In a sense, of course, thereâ€™s no better time to be a Christian than the first 25 days of December. But this is also the season when American Christians can feel most embattled. Their piety is overshadowed by materialist ticky-tack. Their great feast is compromised by Christmukkwanzaa multiculturalism. And the once-a-year churchgoers crowding the pews beside them are a reminder of how many Americans regard religion as just another form of midwinter entertainment, wedged in between â€œThe Nutcrackerâ€ and â€œMiracle on 34th Street.â€
Oh, boo hoo. Listen, Christians, you can’t have it both ways — you can’t whine incessantly about your holy day being contaminated by consumerism and then insist that your holy day be celebrated by consumerism. You can’t complain that other traditions are horning in on the pristine observation of Christmas and then browbeat non-Christians into observing Christmas.
And the idea that “Christmukkwanzaa multiculturalism” is stopping Christians from observing Christmas any way they like makes as much sense as the argument that allowing gay people to marry will destroy the marriages of “straight” people.
This weekend on some panel discussion, Nina Totenberg said, â€œI was at — forgive the expression — a Christmas party.â€ Now, I don’t know why she said that, and I don’t much care. I assume that somebody with the name “Totenberg” is Jewish, and maybe she feels a little uncomfortable attending any social event with the label “Christmas.” But the way the right blogosphere reacted, you’d think Totenberg had admitted that she personally had crucified Jesus.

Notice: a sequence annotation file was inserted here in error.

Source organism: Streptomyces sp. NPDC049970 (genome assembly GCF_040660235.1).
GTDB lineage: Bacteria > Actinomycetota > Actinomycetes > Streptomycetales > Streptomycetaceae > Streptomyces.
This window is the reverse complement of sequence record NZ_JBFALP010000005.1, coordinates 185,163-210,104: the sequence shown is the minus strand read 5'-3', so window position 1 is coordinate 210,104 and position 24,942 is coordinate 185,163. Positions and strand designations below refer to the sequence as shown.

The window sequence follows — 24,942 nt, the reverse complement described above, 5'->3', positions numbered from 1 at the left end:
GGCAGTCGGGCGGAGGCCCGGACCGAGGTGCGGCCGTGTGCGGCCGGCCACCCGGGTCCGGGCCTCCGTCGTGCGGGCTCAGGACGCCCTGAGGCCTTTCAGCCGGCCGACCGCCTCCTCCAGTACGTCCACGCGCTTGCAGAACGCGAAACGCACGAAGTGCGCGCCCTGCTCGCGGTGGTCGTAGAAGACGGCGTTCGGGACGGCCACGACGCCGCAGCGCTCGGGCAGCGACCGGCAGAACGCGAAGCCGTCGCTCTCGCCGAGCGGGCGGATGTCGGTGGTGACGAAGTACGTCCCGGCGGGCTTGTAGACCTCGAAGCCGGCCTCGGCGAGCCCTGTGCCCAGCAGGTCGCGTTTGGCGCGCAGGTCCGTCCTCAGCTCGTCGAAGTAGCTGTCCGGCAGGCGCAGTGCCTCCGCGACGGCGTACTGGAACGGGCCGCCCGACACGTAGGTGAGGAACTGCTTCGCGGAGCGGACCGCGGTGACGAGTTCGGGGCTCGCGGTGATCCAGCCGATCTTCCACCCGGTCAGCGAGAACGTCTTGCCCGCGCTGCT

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These are not the complaints of an “embattled” people. These are the complaints of people who believe they are owed deference and aren’t getting it. It’s something like segregationist whites who expected people of color to step off the sidewalk as they approached.
I’ve said in the past that when people like Ann Coulter or Bill O’Reilly who can’t even fake religiosity well complain about others’ lack of faith, they’re really complaining about disrespect of tribal totems.
Nobody is stopping Christians from observing Christmas as a deeply holy day. They just have to do it. But they need to understand that they can’t expect everyone to take part in a big, gaudy, commercial pig-out festival and then complain if non-Christians observe the holiday solely as a big, gaudy, commercial pig-out festival.
If they want Christ put back into Christmas, then they should keep Christmas confined to Christianity.
The other solution is to completely divorce Christmas from the big, gaudy, commercial pig-out festival. Restore Christmas to what it was to Christians of centuries ago, with church services and a banquet, but no shopping, no presents, no Santa Claus.
And if you want to celebrate the big, splashy, commercial gift-giving festival, you can do that, too. Just don’t mix them up. We could even call the secular festival “Yule,” a name taken from a pagan winter celebration.